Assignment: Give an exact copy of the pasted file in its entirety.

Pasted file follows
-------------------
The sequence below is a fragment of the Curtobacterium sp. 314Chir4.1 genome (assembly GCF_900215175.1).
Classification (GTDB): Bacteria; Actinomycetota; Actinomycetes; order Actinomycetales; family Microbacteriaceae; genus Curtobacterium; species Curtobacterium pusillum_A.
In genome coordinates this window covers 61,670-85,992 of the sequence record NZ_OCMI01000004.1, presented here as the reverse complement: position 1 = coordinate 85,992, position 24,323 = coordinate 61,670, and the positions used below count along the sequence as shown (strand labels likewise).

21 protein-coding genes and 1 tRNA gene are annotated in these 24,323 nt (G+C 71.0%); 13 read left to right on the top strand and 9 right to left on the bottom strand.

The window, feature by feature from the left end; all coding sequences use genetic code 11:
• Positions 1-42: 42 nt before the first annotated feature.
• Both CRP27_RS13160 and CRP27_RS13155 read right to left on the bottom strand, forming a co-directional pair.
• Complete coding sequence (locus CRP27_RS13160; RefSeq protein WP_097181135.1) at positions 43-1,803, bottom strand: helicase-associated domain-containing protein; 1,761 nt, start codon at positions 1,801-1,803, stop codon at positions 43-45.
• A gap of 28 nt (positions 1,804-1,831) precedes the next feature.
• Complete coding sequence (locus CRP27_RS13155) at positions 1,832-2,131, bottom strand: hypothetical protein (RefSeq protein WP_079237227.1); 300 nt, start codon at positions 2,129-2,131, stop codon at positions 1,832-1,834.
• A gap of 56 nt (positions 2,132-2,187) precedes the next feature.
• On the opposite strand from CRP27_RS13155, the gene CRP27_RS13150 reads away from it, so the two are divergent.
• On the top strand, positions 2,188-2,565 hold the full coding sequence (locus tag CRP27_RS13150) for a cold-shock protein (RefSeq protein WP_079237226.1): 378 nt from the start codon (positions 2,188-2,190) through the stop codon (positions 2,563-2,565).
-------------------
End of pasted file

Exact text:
The sequence below is a fragment of the Curtobacterium sp. 314Chir4.1 genome (assembly GCF_900215175.1).
Classification (GTDB): Bacteria; Actinomycetota; Actinomycetes; order Actinomycetales; family Microbacteriaceae; genus Curtobacterium; species Curtobacterium pusillum_A.
In genome coordinates this window covers 61,670-85,992 of the sequence record NZ_OCMI01000004.1, presented here as the reverse complement: position 1 = coordinate 85,992, position 24,323 = coordinate 61,670, and the positions used below count along the sequence as shown (strand labels likewise).

21 protein-coding genes and 1 tRNA gene are annotated in these 24,323 nt (G+C 71.0%); 13 read left to right on the top strand and 9 right to left on the bottom strand.

The window, feature by feature from the left end; all coding sequences use genetic code 11:
• Positions 1-42: 42 nt before the first annotated feature.
• Both CRP27_RS13160 and CRP27_RS13155 read right to left on the bottom strand, forming a co-directional pair.
• Complete coding sequence (locus CRP27_RS13160; RefSeq protein WP_097181135.1) at positions 43-1,803, bottom strand: helicase-associated domain-containing protein; 1,761 nt, start codon at positions 1,801-1,803, stop codon at positions 43-45.
• A gap of 28 nt (positions 1,804-1,831) precedes the next feature.
• Complete coding sequence (locus CRP27_RS13155) at positions 1,832-2,131, bottom strand: hypothetical protein (RefSeq protein WP_079237227.1); 300 nt, start codon at positions 2,129-2,131, stop codon at positions 1,832-1,834.
• A gap of 56 nt (positions 2,132-2,187) precedes the next feature.
• On the opposite strand from CRP27_RS13155, the gene CRP27_RS13150 reads away from it, so the two are divergent.
• On the top strand, positions 2,188-2,565 hold the full coding sequence (locus tag CRP27_RS13150) for a cold-shock protein (RefSeq protein WP_079237226.1): 378 nt from the start codon (positions 2,188-2,190) through the stop codon (positions 2,563-2,565).